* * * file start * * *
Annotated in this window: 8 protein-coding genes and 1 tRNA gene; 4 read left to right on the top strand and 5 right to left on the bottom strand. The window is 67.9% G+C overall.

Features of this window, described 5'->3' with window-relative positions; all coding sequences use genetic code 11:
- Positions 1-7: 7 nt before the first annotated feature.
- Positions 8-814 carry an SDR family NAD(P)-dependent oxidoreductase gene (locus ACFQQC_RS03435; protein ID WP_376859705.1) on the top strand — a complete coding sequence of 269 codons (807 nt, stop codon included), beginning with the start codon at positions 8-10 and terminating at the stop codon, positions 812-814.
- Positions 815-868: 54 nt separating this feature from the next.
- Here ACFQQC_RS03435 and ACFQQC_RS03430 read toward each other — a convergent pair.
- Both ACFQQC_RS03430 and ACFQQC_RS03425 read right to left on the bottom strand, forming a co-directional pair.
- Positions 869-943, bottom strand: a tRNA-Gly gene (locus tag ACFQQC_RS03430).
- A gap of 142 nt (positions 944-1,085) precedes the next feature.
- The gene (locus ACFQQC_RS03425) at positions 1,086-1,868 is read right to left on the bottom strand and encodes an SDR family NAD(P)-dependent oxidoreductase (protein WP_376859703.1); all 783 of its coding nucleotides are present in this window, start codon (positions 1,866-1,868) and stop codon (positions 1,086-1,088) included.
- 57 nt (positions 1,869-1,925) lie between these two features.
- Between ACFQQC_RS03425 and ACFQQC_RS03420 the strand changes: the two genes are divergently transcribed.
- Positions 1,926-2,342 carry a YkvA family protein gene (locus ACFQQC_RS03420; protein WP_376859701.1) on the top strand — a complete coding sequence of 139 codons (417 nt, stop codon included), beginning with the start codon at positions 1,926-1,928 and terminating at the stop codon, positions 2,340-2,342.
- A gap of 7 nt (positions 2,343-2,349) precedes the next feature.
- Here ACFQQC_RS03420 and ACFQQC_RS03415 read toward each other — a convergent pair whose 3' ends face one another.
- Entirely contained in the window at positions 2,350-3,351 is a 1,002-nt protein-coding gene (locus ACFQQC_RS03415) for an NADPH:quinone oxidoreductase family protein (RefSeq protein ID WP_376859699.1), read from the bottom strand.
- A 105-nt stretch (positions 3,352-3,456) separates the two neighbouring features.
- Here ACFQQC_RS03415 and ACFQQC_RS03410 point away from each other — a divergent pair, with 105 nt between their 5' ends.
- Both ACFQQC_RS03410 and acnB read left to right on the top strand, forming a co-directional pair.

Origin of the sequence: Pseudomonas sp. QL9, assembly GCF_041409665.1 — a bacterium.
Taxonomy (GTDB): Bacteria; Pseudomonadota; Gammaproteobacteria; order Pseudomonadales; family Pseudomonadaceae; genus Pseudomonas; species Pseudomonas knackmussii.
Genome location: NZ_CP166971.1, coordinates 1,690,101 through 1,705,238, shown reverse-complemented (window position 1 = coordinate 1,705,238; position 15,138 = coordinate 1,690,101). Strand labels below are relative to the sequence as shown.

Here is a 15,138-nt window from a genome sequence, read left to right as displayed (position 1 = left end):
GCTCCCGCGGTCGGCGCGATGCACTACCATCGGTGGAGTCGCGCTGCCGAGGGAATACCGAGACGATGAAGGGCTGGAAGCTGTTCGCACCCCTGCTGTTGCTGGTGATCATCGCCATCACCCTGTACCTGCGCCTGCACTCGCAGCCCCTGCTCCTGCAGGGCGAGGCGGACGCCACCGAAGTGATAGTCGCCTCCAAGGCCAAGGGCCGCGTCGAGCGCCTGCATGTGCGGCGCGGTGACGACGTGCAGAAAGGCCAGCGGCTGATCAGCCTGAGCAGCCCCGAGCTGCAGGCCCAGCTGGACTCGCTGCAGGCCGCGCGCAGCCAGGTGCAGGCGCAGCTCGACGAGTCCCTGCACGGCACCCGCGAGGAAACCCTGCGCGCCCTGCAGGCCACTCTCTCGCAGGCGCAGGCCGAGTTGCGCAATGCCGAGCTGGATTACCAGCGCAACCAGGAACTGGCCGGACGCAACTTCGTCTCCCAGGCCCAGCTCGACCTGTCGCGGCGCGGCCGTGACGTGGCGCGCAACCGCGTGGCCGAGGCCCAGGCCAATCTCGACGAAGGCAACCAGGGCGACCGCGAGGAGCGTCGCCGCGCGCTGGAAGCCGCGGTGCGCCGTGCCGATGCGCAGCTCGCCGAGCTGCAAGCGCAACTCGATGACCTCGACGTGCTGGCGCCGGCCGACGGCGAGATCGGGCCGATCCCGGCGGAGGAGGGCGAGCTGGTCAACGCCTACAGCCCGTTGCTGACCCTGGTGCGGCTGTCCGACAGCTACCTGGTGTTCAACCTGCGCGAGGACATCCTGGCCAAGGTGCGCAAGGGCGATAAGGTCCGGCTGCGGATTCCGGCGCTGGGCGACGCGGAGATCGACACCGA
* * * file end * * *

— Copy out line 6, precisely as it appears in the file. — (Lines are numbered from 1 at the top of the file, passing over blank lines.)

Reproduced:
- Here ACFQQC_RS03435 and ACFQQC_RS03430 read toward each other — a convergent pair.